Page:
By Glyne Griffith
This ebook is the 1st to examine how BBC radio awarded Anglophone Caribbean literature and in flip aided and inspired the form of creative writing within the quarter. Glyne A. Griffith examines Caribbean Voices proclaims to the sector over a fifteen-year interval and divulges that even though the program’s investment used to be colonial in orientation, the content material and shape have been antithetical to the very colonial firm that had introduced this system into life. half literary background and half literary biography, this research fills a niche within the narrative of the region’s literary heritage.
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This ebook is the 1st to examine how BBC radio awarded Anglophone Caribbean literature and in flip aided and inspired the form of resourceful writing within the zone. Glyne A. Griffith examines Caribbean Voices pronounces to the quarter over a fifteen-year interval and divulges that notwithstanding the program’s investment used to be colonial in orientation, the content material and shape have been antithetical to the very colonial firm that had introduced this system into life.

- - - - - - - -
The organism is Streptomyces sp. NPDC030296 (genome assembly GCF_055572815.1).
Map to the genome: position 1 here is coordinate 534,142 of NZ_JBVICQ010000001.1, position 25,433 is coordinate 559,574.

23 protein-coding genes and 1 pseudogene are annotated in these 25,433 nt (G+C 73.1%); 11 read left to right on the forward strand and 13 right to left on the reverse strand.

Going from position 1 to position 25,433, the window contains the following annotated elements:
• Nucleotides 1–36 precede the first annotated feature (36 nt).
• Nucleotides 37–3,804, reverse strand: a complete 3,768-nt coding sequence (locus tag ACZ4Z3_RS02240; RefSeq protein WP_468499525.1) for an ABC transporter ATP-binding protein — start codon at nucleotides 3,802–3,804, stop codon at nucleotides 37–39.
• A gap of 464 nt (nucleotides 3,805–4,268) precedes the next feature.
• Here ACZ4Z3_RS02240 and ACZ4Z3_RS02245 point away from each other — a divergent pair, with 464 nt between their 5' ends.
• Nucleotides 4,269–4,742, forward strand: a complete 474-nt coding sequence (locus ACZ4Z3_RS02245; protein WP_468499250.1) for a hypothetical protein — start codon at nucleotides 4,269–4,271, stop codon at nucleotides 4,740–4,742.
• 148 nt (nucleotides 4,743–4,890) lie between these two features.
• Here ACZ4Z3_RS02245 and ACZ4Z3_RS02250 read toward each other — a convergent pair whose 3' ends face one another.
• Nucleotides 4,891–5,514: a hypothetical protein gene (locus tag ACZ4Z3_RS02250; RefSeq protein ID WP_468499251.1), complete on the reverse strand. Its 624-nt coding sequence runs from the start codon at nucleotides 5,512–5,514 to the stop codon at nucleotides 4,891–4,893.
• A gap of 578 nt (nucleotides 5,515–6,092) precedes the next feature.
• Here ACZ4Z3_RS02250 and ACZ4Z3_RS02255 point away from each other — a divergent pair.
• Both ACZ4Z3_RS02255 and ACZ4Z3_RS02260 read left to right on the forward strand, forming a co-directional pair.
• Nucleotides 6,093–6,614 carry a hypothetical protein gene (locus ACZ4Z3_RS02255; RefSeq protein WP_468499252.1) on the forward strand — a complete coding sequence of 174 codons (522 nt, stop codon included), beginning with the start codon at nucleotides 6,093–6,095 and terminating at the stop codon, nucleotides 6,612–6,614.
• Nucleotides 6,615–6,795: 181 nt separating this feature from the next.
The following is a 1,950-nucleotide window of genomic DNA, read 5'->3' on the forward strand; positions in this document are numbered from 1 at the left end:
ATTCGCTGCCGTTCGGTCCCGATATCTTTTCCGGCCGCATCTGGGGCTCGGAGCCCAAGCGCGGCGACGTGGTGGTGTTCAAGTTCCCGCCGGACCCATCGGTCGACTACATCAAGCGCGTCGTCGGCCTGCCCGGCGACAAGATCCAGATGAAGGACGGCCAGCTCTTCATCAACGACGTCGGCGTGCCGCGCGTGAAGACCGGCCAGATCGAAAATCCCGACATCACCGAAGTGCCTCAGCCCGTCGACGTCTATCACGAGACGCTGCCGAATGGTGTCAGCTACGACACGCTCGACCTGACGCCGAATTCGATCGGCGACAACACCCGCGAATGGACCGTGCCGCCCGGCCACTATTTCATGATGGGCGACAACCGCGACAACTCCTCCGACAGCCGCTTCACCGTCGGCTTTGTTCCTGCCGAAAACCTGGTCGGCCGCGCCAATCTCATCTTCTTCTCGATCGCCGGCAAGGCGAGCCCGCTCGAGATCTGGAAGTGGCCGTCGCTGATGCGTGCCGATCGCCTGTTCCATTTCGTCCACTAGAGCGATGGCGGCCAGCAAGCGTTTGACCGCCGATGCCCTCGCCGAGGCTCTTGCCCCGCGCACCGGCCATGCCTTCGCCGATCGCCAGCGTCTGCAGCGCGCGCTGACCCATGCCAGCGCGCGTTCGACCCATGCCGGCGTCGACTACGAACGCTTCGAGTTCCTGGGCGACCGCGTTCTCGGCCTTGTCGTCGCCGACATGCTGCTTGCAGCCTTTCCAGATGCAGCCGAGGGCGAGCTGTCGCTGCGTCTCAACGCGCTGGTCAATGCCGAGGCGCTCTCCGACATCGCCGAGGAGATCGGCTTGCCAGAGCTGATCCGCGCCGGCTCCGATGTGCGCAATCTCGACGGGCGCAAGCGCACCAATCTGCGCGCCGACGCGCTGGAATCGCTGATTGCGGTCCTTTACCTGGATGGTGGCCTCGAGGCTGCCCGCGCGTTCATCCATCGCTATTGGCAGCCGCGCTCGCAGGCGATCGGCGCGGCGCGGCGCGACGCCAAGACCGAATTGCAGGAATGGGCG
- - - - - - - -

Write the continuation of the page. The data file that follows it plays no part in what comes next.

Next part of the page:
Additional info for The BBC and the Development of Anglophone Caribbean Literature, 1943-1958
46. Lindo to Henry Swanzy, 10th November 1947; Henry Swanzy Papers MS 42/1/3 (1947). 47. Henry Swanzy to Lindo, 23rd June 1948; Henry Swanzy Papers MS 42/1/4 (1948). 48. Anne Spry Rush, Bonds of Empire: West Indians and Britishness from Victoria to Decolonization (New York: Oxford University Press, 2011) 192. 49. Figueroa, “The Flaming Faith of These First Years: Caribbean Voices,” 61. 50. Cobham, “The Caribbean Voices Programme and the Development of West Indian Short Fiction: 1945–1958,” 155.
GRIFFITH in Jamaica. Marson was no longer at the BBC and no longer a direct influence on the shape and developmental trajectory of Caribbean Voices, but sensibilities and ideological positions akin to hers would nevertheless be represented on the program as a result of the involvement of Arthur Calder-Marshall and Henry Swanzy. In Glory Dead, Calder-Marshall writes with an economy of language that, though concise, is rich with imaginative description and insightful comprehension of the society and culture he describes.
Such a challenge at the level of verisimilitude, heightened by radio broadcast since one actually heard the voice of the narrator or persona rather than imagined it via the printed text, produced several effects. As Caribbean intellectuals such as Lamming, Selvon, and others from the various colonial territories traveled to London, they were of particular interest to Swanzy not only because they were aspiring writers, though that was paramount, but also as a consequence of their accented voices.
The BBC and the Development of Anglophone Caribbean Literature, 1943-1958 by Glyne Griffith